Taiwan seeks innovation venture capital ties
On July 30, Tsay Ching-yen, the chairman of Taiwan’s Industrial Technology Research Institute (ITRI), told the Monte Jade Taiwan – Silicon Valley High Tech Forum about Taiwan’s efforts to cooperate with international venture capital funds in the field of technology innovation. He touted Taiwan by saying the island provides a “combination of the innovation of Silicon Valley in the US, the R&D of Taiwan’s Industrial Technology Research Institute (ITRI), and the efficiency of Taiwan’s high technology companies, creating a win-win-win situation.”
Tsay pointed out that there are three key elements in Silicon Valley’s innovation ecosystem: commercialization of knowledge, incubation of knowledge and the adding value to knowledge. The interaction among these three areas brings in new ideas, companies and technology, resulting in truly innovative products and services.
“ITRI also provides a complete environment in these three areas,” said Tsay. ITRI has close cooperation with the Hsinchu Science and Industrial Park, National Tsinghua University and National Chiao Tung University, providing a quality environment for the “incubation of knowledge.” At the start of 2010, there were 5,636 R & D personnel in ITRI, 22 percent with PhDs. ITRI owns a total of 15,721 patents, with almost one-third granted in the United States. The institute currently provides services to 15,139 companies and has 695 cases of technology transfer.
In the area of adding value to knowledge, Tsay said ITRI provides private companies with early stage business development, helping them with commercializing intellectual property and technology, and offering them laboratory technology and business incubation services. Since its inception in 1973, ITRI has successfully assisted more than 21,000 manufacturers and technology companies, including UMC, TSMC, Taiwan Mask Corporation, Rechi Precision, DelSolar, Vanguard International Semiconductor Corporation (VIS), SunPlus and other internationally renowned companies across various industries.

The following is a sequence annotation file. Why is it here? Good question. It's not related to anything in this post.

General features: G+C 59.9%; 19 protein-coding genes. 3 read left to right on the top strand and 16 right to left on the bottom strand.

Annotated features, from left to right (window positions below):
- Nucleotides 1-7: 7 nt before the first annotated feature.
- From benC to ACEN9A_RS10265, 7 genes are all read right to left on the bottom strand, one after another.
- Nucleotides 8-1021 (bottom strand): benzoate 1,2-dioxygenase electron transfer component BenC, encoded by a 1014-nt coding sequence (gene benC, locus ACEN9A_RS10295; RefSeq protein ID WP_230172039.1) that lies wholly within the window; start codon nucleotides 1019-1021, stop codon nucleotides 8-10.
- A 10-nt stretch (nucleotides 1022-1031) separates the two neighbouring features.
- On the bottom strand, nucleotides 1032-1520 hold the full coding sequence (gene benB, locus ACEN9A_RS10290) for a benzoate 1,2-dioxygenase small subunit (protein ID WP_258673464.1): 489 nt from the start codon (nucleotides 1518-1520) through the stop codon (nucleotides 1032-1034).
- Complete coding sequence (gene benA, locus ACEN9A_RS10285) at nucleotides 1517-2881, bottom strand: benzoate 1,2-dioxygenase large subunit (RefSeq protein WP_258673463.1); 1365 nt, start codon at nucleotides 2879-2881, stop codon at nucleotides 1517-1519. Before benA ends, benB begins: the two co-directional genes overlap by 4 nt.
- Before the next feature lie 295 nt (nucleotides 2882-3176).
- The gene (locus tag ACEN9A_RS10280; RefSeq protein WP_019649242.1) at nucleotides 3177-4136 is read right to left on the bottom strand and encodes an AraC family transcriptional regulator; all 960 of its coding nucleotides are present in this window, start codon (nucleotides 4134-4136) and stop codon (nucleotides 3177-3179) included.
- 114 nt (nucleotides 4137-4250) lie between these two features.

In the area of knowledge commercialization, Tsay said that the Industrial Technology Investment Corporation (ITIC), set up by ITRI in 1979, is a venture capital firm specializing in the transfer and commercialization of technology in Taiwan. The difference between ITIC and other VC funds is that ITIC has access to ITRI’s resources, network, professional incubation assistance, as well as longstanding industry connections, he said.
As a non-profit research organization, ITRI has an exceptional record of helping companies to commercialize their technology, and is the best choice for international start-up companies seeking to bring their products to market, Tsay concluded.